If you’ve been keeping up with the news of Singapore’s inflation rates in 2022, you might be in a state of panic. In December 2021, the headline inflation rate soared to 4%, exceeding the initial projection of 3.7%. Similarly, the core inflation (excluding accommodation and private transport) also rose to 2.1%, above a median estimate of 1.8%.
This means that our cost of living has been on the increase. With MAS projections of core inflation at 2-3% and headline inflation at 2.5-3.5% for 2022, we can expect things to continue to get more expensive.
You’ll be paying more and more for food, public transport and, well everything else – including travel! Besides the obvious price hikes, here’s what else this means for you.
Your savings are being eroded as we speak
Savings account interest rates are pretty damn pathetic in Singapore—we’re talking about 0.1% for most run-of-the-mill savings accounts. While you would be hard-pressed to find savings accounts that offer interest rates that surpass the projected 3% core inflation rate, you’ll find your best bets here.
What this means is that you should find ways to invest your money and keep as little in cash as you can get away with. Other than your emergency fund and expenses for the month, try to find ways to make the rest of your money grow. Even if the bank interest rates are paltry, it beats letting your money whittle away with time.
30 years from now, that $200,000 in cash you’ve managed to scrounge together in time for retirement will be worth the price of not much more than two cocktails.
Your wages may not keep pace with inflation
Just because everything is getting more expensive doesn’t mean you’ll necessarily be paid accordingly.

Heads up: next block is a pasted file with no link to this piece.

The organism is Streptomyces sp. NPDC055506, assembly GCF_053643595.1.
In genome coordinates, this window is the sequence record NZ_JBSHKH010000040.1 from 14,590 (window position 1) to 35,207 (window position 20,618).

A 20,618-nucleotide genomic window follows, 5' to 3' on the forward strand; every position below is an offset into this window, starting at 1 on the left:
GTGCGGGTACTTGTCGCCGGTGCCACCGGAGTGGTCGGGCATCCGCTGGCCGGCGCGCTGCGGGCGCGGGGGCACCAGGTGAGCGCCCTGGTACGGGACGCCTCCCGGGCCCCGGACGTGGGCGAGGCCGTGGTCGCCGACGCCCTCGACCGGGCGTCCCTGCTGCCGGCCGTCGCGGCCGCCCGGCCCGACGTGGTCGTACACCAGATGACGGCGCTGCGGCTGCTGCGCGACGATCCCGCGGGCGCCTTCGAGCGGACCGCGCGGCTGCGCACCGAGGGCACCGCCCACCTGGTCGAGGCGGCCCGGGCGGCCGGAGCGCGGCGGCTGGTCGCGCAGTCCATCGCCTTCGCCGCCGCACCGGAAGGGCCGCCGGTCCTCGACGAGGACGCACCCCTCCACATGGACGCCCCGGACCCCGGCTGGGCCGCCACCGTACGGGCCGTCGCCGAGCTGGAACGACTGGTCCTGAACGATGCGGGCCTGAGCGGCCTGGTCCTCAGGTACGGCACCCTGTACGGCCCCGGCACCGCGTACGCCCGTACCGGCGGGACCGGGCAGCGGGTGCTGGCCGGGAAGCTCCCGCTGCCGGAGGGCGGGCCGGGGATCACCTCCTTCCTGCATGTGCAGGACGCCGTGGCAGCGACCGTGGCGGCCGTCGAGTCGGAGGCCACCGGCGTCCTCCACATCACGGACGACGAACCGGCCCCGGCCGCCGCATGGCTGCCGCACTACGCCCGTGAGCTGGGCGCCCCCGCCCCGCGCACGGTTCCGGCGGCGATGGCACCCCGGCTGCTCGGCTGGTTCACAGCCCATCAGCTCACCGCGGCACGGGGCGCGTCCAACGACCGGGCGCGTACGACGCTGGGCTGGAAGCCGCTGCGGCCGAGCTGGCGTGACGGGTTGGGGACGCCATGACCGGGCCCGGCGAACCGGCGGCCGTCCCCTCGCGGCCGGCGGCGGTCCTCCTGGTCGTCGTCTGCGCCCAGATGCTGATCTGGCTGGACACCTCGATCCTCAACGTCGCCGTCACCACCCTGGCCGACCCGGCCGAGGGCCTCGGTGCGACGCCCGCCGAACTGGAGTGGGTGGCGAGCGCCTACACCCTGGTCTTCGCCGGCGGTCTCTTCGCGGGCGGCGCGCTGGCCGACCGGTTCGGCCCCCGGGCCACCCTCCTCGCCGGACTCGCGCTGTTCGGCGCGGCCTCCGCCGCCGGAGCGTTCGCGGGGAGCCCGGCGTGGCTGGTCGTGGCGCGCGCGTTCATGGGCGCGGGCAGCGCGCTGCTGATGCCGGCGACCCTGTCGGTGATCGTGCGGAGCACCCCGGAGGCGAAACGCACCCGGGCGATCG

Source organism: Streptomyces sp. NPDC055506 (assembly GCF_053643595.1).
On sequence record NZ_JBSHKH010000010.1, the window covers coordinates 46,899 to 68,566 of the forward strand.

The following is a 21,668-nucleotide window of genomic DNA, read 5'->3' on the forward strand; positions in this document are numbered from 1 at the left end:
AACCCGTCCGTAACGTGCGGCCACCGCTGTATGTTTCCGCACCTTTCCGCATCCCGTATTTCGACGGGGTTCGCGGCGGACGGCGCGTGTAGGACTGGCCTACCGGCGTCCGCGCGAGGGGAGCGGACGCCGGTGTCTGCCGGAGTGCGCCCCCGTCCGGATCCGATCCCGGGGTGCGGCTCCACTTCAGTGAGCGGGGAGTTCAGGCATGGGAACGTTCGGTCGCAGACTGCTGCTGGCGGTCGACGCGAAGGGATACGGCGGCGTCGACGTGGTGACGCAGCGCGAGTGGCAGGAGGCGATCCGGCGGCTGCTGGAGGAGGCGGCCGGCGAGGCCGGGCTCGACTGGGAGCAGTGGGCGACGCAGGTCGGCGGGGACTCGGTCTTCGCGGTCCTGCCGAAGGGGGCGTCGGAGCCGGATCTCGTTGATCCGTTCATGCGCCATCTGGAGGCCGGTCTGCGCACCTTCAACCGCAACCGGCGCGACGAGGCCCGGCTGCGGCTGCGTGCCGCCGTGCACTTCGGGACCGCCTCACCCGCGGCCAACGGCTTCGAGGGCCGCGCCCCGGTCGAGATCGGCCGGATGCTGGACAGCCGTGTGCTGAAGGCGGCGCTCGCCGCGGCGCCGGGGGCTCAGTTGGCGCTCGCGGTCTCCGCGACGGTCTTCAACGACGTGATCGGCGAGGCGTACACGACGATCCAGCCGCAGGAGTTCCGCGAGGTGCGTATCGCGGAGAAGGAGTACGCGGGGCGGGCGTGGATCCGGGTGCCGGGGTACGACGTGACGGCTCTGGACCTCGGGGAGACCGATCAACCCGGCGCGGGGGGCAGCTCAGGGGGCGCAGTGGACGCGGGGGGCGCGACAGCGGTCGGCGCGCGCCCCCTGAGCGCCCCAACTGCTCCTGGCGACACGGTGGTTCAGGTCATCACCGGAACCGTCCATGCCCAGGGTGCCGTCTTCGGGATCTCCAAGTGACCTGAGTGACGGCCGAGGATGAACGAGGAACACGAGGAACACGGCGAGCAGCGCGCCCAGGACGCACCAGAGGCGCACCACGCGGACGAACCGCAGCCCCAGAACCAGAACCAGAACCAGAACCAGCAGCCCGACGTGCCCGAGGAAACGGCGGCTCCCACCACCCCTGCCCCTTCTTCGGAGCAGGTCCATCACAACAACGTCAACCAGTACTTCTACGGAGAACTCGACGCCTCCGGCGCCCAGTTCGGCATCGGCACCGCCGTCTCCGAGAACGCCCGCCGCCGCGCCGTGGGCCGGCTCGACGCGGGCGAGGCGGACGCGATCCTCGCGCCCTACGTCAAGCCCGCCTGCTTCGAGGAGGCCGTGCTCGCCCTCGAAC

And overstaying your welcome in one job is exactly what can cause you to suffer from a stagnant salary. That’s why recruiters advise that you change jobs at least once every three years.
However, there is some reason for optimism. With the pull back of the covid-19 regulations this year, things are looking up for the job market and the economy as a whole.
So monitor your own wage trajectory, and if you realise your salary isn’t able to at least keep pace with inflation, it’s time to leave. And perhaps, this newfound information can be your bargaining chip when you do ask for a raise.
Businesses are having a tougher time
Everybody already knows the impact that covid-19 has had on the economy. It has led to many businesses shuttering their doors due to plunging sales and rising operations costs.
Inflation will only intensify the cost-related pressures felt by businesses and raise their bottom line, which is bad news considering the businesses still standing have not fully recovered from the losses felt by the pandemic.
You might not be a business owner yourself (or maybe you are), but your employer is one. If your company isn’t doing well, you can kiss that fat bonus and generous increment good bye, and start worrying about retrenchment instead. You do have reasons to be optimistic, though!
It might come as a surprise but in the past year, more firms have been set up than closed. With the easing of the covid-19 measures in the foreseeable future, there are more reasons to believe that things would be looking up for businesses.
Inflation has an impact on your financial decisions
You might not realise it, but many of your financial decisions are influenced by inflation.
For instance, when buying a home, many Singaporeans tend to try to commit to as expensive a property as they can afford.
In its annual Financial Stability Review (FSR) released last year, the MAS reported that Singapore households have amassed a larger pool of debt than they had pre-pandemic.
Inflation has a part to play in this kind of behaviour. Because people expect property to get more expensive later on, they are not only in a hurry to jump into the property market as early as possible (cue couples who apply for a BTO flat two days after meeting on Tinder), but also want to buy as much home as they can, both for investment purposes and because they’re afraid they won’t be able to afford as much later on.
Trouble is, this buying behaviour often happens to the detriment of your quality of life. If you’re chained to a huge mortgage you can’t really afford for the next 30 years, you’d better pray you never get retrenched or so burned out you need to get off the hamster wheel.
How has inflation affected you? Tell us in the comments!